Serving the campus of the University of Alabama since 1894

The Crimson White

Serving the campus of the University of Alabama since 1894

The Crimson White

Serving the campus of the University of Alabama since 1894

The Crimson White

    Don't turn the page on UA's book arts program


    The fifth floor of Gorgas Library is filled with beautiful leather-bound books of art, iron cutting boards, and giant wheels that apply wet ink to crisp paper. One of the floor’s well-fenestrated halls looks out over the Gothic towers and spires of the oldest buildings on campus. It’s a tiny section of the modern University that reflects the sensibilities and craftsmanship of an art form that goes back millennia.

    This is the headquarters of the University’s School of Library and Information Sciences and the home of the oldest book arts program in the United States. This master’s degree instructs students in the craft of creating handmade pamphlets, journals and books. It might seem antiquated in an era where more and more people get information and entertainment online. But Anna Embree, a bookbinding teacher at the college, says the rise of electronic media have made people hungry for the intimacy of artful printing.

    “There’s a growing market and a growing interest,” Embree said. “I think that the DIY thing that’s been going on craft-wide is sort of symptomatic of what’s happening. The more people feel removed from physical objects and physical handwork, the more intrigued they are by it.”

    Embree believes that the idea that print books are slowly being eliminated is an exaggeration. She said physical books are still being made. They’re just now mass-produced products objects of low quality. Because of this, the book arts are gaining interest among the public.

    “The hand-crafted, well-crafted, well-articulated handmade book, whether it’s an artist book, or a fine-pressed book, or even blank books for journals – I think they have all been elevated by the downgrading of normal print culture,” she said.

    Students who enter the book arts program come from a variety of backgrounds. Most are writers or artists who stumble onto the craft later in their life.

    “A lot of times people don’t really know about the book arts until they experience a letter-press printed card, or book, or a handmade journal,” she said.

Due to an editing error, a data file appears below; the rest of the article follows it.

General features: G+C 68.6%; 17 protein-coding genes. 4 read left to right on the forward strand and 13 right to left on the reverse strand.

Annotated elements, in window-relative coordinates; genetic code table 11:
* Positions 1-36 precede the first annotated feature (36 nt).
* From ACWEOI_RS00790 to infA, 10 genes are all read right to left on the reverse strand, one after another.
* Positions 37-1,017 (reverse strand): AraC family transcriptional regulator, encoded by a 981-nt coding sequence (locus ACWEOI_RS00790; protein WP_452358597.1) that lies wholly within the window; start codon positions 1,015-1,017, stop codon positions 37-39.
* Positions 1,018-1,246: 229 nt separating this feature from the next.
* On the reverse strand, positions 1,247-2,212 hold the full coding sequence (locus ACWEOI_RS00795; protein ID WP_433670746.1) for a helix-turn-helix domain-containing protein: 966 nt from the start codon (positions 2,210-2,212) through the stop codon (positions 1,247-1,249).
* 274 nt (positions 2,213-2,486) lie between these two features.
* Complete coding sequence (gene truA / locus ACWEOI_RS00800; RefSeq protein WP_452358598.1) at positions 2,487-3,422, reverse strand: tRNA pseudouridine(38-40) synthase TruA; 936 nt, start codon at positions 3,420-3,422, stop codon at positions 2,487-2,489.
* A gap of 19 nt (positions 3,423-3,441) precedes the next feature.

Students going for an MFA in book arts take classes in book binding, printing and paper making. Through their classes, they create their own original books and fill them with content of their choosing. Some print their own stories and images while others reach out to student or professional writers and artists.

    “The artistic side is kind of open,” said Kyle Clark, a graduate student studying book arts, when speaking about printmaking classes. “They don’t really tell you what to do. You just have a set criteria of this type of print, and you have to have good craftsmanship.”

    Getting their work into galleries and shows is important for some aspiring bookmakers. Unlike usual art exhibitions, these displays often allow viewers to touch and manipulate the object being displayed.

    “People are used to not touching work in galleries,” Embree said. “If you go into a book arts exhibition, there will be signs that say ‘Please Handle The Work.’ Or there will be white gloves sitting out so that people will understand they can actually touch it.”

    Once students have their degree, there are many different paths they can take. Some set up their own binding or printing shops. Others go into book design. Still others join conservation staffs at libraries and museums and work to maintain older examples of printed craftsmanship.

    Clark spoke about his plans to continue his dedication to the printed page.

    “I’m planning on continuing my artistic practice and making artistic books,” he said. “But I’m also thinking about pursuing a career in conservation.”

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